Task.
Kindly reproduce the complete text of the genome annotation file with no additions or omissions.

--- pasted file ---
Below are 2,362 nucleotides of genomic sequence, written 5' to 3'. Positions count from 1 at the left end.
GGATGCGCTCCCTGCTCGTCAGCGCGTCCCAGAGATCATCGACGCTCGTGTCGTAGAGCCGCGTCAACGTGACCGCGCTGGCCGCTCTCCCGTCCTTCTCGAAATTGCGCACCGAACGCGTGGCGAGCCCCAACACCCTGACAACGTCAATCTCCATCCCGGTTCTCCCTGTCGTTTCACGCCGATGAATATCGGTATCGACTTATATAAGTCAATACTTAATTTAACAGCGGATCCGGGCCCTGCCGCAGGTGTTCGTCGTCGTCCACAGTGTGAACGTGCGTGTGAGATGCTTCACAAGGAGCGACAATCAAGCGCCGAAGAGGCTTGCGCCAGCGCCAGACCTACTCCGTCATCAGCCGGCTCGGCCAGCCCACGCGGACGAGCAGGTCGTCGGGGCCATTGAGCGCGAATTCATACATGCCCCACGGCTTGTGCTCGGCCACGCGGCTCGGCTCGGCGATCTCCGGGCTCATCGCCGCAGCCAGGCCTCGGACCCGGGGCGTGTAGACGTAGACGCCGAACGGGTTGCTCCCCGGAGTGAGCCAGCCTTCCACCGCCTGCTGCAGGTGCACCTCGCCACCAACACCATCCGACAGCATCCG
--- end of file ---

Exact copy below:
Below are 2,362 nucleotides of genomic sequence, written 5' to 3'. Positions count from 1 at the left end.
GGATGCGCTCCCTGCTCGTCAGCGCGTCCCAGAGATCATCGACGCTCGTGTCGTAGAGCCGCGTCAACGTGACCGCGCTGGCCGCTCTCCCGTCCTTCTCGAAATTGCGCACCGAACGCGTGGCGAGCCCCAACACCCTGACAACGTCAATCTCCATCCCGGTTCTCCCTGTCGTTTCACGCCGATGAATATCGGTATCGACTTATATAAGTCAATACTTAATTTAACAGCGGATCCGGGCCCTGCCGCAGGTGTTCGTCGTCGTCCACAGTGTGAACGTGCGTGTGAGATGCTTCACAAGGAGCGACAATCAAGCGCCGAAGAGGCTTGCGCCAGCGCCAGACCTACTCCGTCATCAGCCGGCTCGGCCAGCCCACGCGGACGAGCAGGTCGTCGGGGCCATTGAGCGCGAATTCATACATGCCCCACGGCTTGTGCTCGGCCACGCGGCTCGGCTCGGCGATCTCCGGGCTCATCGCCGCAGCCAGGCCTCGGACCCGGGGCGTGTAGACGTAGACGCCGAACGGGTTGCTCCCCGGAGTGAGCCAGCCTTCCACCGCCTGCTGCAGGTGCACCTCGCCACCAACACCATCCGACAGCATCCG